“We Know All the Customers!”

We know all the customers and decision makers.  Their names are in our data base and our sales people call on them regularly.  Why do we need social media, isn’t that a waste?”

Much of our experience has been with high-tech companies who sell to a small number of buyers.  Some have less than 1,000 potential customers world-wide, others less than 5,000.  But in most cases the total number of customers is finite.  In taking with the management of these companies we often hear a variation of the quote above.  Management’s perception is that a basic web site works, and that blogging, twittering and other forms of Web 2.0 is a waste of time and money.


For those companies who recognize that they have to do something (despite knowing all their customers) we recommend the following:





  • Listen (monitor).  There are a number of free tools, and some expensive ones, that allow you to capture what is being said about you, your products and services.  This gives you the ability to respond quickly and if necessary take corrective action before things spin out of control.




An example of what is coming is the website Security Scorecard. http://www.securityscoreboard.com/.  This web site is an industrial “Yelp” of the security industry, allowing users to post comments, critiques and reviews of security vendors for all to read.  Here is an example or a review (edited):

and the bad stuff – configuring the xxxx server and getting those agents working is not – I repeat not – plug and play. maybe i'm stupid but i spent days trying to get this working. and the way this product is licensed is very expensive.

While Security Scorecard is just launched I am anticipating similar websites in other business-to-business verticals.  Listening to what is being said will allow you to learn and react.





  • Update your web site.  Many small B2B companies have a rudimentary web site that is nothing more than a dated product brochure with tacked-on pages for management and Contact Us.  Update it to be more current, configure it to work on mobile devices and provide new content on a daily/weekly basis – depending upon budget.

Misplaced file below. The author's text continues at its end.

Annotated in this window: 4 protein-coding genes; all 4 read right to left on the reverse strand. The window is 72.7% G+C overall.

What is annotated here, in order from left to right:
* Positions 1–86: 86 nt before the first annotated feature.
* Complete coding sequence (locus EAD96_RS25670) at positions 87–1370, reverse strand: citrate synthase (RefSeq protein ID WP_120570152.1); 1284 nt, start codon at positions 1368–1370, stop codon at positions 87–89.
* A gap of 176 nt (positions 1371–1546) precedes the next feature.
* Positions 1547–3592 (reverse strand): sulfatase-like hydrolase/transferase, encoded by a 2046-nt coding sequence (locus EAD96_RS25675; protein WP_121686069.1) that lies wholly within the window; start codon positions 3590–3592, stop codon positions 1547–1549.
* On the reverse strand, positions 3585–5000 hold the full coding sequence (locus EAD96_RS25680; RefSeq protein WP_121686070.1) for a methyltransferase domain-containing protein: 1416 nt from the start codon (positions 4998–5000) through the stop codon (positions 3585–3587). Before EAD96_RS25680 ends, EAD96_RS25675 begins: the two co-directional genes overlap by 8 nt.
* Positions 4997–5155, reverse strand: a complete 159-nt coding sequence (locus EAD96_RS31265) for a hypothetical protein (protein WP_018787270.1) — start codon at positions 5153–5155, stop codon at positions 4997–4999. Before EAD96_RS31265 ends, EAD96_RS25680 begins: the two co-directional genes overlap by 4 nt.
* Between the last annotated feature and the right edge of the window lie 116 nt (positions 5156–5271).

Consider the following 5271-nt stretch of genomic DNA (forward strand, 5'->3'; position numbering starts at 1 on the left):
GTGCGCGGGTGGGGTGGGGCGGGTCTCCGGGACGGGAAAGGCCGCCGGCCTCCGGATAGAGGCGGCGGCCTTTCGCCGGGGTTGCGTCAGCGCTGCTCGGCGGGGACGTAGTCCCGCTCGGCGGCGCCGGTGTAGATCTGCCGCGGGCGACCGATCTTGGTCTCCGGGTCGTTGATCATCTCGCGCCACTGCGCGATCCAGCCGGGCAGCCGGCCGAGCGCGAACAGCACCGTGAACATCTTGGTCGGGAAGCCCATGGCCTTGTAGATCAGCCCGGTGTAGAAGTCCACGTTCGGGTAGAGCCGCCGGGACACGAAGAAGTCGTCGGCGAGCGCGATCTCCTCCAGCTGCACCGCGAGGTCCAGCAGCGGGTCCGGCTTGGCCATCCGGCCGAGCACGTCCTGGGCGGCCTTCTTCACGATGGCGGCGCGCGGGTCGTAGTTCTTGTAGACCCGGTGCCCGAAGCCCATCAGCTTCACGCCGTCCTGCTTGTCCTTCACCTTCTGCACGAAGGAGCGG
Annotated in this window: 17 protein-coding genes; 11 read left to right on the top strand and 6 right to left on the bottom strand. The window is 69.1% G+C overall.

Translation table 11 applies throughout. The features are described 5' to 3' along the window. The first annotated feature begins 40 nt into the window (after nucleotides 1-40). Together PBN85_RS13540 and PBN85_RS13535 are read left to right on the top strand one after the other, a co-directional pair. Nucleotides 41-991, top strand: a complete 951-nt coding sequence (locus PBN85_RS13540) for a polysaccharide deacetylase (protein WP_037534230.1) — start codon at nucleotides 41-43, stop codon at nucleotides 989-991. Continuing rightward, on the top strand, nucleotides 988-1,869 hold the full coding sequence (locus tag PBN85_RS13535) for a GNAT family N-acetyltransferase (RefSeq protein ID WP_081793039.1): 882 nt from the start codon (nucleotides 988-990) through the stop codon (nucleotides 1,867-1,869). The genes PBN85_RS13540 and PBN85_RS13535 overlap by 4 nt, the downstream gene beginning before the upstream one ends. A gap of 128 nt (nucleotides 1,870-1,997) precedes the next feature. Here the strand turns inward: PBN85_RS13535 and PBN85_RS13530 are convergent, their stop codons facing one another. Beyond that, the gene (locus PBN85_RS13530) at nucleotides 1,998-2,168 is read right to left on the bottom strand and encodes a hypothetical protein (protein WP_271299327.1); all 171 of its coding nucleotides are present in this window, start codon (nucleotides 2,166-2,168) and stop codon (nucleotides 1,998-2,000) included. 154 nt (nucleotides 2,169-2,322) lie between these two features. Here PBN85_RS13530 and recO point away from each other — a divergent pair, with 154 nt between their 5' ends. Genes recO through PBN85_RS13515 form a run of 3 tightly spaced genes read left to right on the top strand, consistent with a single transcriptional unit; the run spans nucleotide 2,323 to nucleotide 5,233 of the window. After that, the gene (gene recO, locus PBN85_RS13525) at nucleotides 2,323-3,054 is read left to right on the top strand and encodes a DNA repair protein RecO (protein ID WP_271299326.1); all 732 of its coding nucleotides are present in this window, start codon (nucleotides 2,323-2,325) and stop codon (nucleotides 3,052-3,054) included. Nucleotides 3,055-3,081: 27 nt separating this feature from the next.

• Blog. A few years ago capturing mind-share or thought leadership was done by speaking at conferences or by publishing in trade publications.  While some of that is still true, a more effective way to reach both buyers and heavy influencers is by blogging.  A company in an oligopolistic market can improve its share by gaining thought leadership and providing differentiated products.  Today customers will find you via the internet because of your blogs and go to your web site to see what is new.








  • Communicate relevant information.  This can be done by email, linking to your site/blog or by sending out relevant newsletter on a timely basis.  The key for the newsletter is in using it to promote success (1,000th device shipped, Largest installation ever, Closed deal with Big Brand Name Co. etc.) and testimonials.  Both lend credibility and longevity, needed factors in the B2B space.




Since most companies are already doing some form of emailing, the incremental out-of-pocket cost to do the above is relatively small.  Where it hits home is in the time and resource area.  For a small company to do this right requires anywhere from 1-3 full-time people.

It is when we explain the commitment part that some companies duck behind the phrase – “But we know all the buyers, we talk to them constantly.”

You may know them, but in today’s Web 2.0 world that is not enough.  Optimizing the Marketing budget to meet today’s needs will ensure that you will be in business to see Web 3.0.

If you are a Business-to-Business customer are you doing the four minimum things listed above?  If not, why not?

RHM  10/20/2010

1 comment to “We Know All the Customers!”

  • Jim Matorin

    Bob – Web refeshment is 101, but I cannot tell you how many times, even with B2C, I go to sites that have not been updated, starting with the news section. A B2B site updated on a regular basis with relevant content that you bing your customers with via email can prove to be a very powerful tool.

Leave a Reply

You can use these HTML tags

<a href="" title=""> <abbr title=""> <acronym title=""> <b> <blockquote cite=""> <cite> <code> <del datetime=""> <em> <i> <q cite=""> <s> <strike> <strong>